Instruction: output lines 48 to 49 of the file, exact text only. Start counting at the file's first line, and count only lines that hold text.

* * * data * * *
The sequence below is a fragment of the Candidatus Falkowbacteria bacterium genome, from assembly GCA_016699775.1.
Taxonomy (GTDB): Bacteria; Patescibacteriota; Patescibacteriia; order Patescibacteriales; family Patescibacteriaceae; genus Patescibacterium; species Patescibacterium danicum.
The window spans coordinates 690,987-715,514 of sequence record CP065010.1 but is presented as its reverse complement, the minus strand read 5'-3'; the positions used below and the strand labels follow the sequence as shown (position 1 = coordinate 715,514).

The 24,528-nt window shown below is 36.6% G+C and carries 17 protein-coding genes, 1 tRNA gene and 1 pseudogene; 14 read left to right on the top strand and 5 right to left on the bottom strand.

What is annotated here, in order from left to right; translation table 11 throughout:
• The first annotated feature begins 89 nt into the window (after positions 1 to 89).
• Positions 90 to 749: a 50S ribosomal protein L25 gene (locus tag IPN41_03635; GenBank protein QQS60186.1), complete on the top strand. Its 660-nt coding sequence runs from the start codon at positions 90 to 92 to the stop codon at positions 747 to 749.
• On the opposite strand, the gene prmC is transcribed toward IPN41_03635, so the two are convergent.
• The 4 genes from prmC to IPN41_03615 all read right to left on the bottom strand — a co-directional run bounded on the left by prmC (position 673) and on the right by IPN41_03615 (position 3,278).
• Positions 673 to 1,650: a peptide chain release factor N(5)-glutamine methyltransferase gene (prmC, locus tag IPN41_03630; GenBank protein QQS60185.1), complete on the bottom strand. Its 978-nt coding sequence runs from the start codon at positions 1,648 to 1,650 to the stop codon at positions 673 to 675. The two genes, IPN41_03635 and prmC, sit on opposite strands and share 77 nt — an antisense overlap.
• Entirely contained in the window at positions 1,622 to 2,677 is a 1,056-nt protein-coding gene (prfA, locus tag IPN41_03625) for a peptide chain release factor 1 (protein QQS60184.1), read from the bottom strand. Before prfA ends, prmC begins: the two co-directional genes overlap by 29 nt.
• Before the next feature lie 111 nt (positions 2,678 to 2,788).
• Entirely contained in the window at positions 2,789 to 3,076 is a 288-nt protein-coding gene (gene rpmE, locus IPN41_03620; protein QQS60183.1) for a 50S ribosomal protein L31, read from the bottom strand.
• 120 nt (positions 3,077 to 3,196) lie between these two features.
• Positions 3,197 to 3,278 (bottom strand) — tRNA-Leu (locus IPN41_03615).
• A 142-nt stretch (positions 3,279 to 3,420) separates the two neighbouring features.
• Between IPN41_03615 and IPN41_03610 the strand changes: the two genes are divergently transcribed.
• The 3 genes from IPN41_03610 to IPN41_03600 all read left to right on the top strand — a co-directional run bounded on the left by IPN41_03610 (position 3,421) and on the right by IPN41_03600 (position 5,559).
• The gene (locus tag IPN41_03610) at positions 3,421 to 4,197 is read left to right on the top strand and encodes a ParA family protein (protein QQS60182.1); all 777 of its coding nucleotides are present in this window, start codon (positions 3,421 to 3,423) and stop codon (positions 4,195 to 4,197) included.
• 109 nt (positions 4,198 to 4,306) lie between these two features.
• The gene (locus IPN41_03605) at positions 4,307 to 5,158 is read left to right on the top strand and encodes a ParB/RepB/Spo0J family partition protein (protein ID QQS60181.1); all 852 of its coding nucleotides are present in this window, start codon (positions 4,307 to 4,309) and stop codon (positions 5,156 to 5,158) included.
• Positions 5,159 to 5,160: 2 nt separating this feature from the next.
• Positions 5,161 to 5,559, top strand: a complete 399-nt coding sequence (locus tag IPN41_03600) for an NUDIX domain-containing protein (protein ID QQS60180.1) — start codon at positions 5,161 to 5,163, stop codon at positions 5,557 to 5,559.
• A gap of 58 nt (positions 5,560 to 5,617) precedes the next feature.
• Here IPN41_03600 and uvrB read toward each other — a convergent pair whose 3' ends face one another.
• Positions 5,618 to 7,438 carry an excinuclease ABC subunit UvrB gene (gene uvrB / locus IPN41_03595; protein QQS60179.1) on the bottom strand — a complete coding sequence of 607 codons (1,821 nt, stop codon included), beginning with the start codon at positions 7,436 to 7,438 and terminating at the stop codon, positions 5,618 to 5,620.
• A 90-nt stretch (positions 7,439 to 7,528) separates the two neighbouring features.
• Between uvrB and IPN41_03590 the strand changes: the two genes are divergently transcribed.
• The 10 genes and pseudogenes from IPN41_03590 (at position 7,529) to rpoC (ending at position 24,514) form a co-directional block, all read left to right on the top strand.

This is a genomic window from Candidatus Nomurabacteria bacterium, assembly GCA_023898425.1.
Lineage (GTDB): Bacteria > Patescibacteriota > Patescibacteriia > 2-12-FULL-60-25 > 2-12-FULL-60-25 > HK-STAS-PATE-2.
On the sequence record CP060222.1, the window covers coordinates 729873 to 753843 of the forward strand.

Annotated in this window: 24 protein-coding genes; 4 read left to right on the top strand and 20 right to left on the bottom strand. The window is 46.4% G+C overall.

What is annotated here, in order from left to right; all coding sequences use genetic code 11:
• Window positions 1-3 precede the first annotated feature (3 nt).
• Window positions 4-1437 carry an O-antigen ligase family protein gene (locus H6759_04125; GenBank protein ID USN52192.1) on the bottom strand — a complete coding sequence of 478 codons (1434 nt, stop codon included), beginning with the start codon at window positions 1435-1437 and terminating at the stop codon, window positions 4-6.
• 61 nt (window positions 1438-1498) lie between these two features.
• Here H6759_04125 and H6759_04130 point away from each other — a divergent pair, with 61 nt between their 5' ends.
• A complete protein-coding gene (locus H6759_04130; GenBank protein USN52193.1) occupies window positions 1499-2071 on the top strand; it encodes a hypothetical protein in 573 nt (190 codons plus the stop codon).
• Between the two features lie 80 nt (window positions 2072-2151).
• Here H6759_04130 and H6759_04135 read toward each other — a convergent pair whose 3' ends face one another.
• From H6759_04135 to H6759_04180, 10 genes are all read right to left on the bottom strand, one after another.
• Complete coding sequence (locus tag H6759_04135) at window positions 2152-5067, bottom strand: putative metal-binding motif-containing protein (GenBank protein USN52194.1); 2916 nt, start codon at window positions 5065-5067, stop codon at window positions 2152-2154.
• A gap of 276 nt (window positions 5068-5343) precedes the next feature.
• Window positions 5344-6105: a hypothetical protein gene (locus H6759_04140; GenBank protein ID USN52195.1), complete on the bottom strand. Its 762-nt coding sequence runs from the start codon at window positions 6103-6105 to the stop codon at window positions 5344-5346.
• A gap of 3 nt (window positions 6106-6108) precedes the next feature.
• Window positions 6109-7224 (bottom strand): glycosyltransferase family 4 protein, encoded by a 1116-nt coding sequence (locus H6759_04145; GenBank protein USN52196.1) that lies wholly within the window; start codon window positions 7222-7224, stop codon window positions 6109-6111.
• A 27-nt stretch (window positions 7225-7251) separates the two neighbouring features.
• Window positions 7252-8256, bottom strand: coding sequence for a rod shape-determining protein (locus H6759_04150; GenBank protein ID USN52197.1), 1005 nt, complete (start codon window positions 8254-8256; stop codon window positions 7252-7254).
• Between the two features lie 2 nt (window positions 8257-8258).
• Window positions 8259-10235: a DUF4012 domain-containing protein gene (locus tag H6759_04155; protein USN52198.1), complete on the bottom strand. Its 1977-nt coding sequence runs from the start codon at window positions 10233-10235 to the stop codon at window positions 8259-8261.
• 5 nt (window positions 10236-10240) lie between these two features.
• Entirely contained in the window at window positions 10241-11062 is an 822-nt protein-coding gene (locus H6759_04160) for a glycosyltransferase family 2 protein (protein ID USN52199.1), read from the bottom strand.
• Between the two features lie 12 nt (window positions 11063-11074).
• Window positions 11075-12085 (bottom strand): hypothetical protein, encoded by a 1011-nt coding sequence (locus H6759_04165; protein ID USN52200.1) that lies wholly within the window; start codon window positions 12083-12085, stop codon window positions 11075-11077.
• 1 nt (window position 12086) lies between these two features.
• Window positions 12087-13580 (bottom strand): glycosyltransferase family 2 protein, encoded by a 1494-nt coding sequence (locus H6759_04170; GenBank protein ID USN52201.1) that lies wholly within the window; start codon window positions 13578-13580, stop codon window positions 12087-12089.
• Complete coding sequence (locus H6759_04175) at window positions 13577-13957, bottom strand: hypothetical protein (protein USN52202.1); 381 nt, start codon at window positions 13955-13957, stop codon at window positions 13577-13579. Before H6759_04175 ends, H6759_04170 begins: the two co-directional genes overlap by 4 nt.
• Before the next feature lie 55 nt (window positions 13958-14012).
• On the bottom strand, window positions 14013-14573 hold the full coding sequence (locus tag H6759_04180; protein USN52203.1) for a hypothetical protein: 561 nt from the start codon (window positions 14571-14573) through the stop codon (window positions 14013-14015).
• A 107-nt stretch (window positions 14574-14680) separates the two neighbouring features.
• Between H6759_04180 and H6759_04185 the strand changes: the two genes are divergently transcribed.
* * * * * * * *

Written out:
• A 27-nt stretch (window positions 7225-7251) separates the two neighbouring features.
• Window positions 7252-8256, bottom strand: coding sequence for a rod shape-determining protein (locus H6759_04150; GenBank protein ID USN52197.1), 1005 nt, complete (start codon window positions 8254-8256; stop codon window positions 7252-7254).